This rifle-shaped water cannon looks great and packs a big punch. We guess you could say that it’s a water balloon launcher, but the balloons are torn off and drop like the wad from a shotgun shell when fired. So we think this launches water blobs, or orbs, or something along those lines.
[Wolf] built it using PVC and some brass fittings that allow for the injection of compressed air. There’s a slick valve system that he developed which we don’t get a great look at in the build pictures. Fortunately, there’s an animated GIF that shows the various stages. Using his valve there’s no need for any electrical system like a lot of other pneumatic launcher systems use.
Just like the water-filled ping-pong gun, you’ve got to be careful with this thing. As you can see in the clip after the break there’s lethal force behind these projectiles. Especially when [Wolf] swaps out the water balloons for big steel darts.
Continue reading “Water-blob launcher”
School will be starting again in a few weeks but it’s not too late to enjoy a little time with your kids. This water rocket launcher lets you do just that. Built using the frame from an old grill, a soda bottle takes its place on the upturned PVC pipe. There’s a connection for your garden hose that allows you to inject water into the bottle. From there, a compressor connection pressurizes the bottle in preparation for launch. Watch it happen in the video after the break. That bottle could use some fins and a nose cone but there’s no denying the delight the kids are enjoying when they chase after the downed craft.
If you’ve already got a compressor and some empty 2-liter bottles you might also pick up some extra PVC to make this pressurized water cannon.
[Carmine] let us know about his team’s Automated Football Launcher. Their goal was to combine a football launcher with motion tracking, to allow a player to practice running and catching with the perfect throw. Unfortunately, and we’re not quite sure when, they ended up changing out the Jugs machine for an air cannon, which resulted in the use of foam footballs and the loss of throwing factors such as spiral. Somewhat defeating the purpose but we’ll let it slide; only because we know its going to be shooting potatoes eventually.
The project comes together by using two cameras giving distance and color tracking, combined with a rotating platform (and the best use of garden hose ever), an accurate set-top for their launcher. As seen in the video after the jump, it works out quite nicely. Continue reading “Perfect spiral, every time”
If you get in the line of fire this golf ball launcher is gonna leave a mark, or worse. It’s based on the same premise as the sausage gun, but now everything is automated and no meat products are used.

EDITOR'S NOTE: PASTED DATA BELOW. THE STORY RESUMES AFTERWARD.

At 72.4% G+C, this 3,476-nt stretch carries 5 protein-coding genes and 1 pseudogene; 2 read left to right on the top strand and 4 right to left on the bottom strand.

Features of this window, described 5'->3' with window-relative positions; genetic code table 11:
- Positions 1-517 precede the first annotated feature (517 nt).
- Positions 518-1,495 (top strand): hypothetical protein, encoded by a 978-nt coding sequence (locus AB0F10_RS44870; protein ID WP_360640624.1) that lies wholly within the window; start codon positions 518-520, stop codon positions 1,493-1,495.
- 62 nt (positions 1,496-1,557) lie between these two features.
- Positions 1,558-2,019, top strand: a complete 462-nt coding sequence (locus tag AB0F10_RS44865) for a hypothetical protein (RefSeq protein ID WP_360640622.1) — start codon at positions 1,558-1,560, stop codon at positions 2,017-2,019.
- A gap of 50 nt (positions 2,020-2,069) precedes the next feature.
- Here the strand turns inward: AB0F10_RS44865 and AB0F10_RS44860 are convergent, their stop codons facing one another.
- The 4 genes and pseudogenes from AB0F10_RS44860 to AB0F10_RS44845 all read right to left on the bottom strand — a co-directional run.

A hopper stores a row of golf balls. When it comes time to load, a ball falls into the chamber, starter fuel is sprayed into the combustion area with the aid of a fan, and after both chambers are sealed the propellant is ignited.
We’ve embedded two videos below for your amusement. It looks like [Chrille] and his friends are being careful with their creation. We’re glad for that because this is about as dangerous as the high-velocity ping-pong ball launcher. Continue reading “Fully-automated golf ball gun”
Sometime the projects you see at the local hacker space are better left a secret when you return home for the evening. Case in point, this ping-pong ball launcher that can put holes in a sheet of OSB. The projectile is made more lethal because the ball has been injected with water to dramatically increase the density. Compressed air is used to propel it from the 14 round magazine with devastating effect.
We’ve embedded a video of the gun being fired after the break. The creator, [Ron Kessinger], demonstrated this at a Denver hacker space called Club Workshop. We’re hoping there’s no plans for turret automation because this thing’s dangerous! Either way, the significant other who usually watches out for our safety would never approve. Continue reading “Ping-pong launcher your wife can’t know about”
Spiderbot moves with four magnetic grapplers that it can launch, detach, and aim according to it’s path planning algorithm. While the robot is definitely not a final product and is quite a bit away from moving with the same grace and speed as our friendly neighborhood Spider-Man, it is definitely one of the more interesting locomotion experiments out there. The video has some nice slow motion footage of the main mechanisms as well as screen captures of the path planning.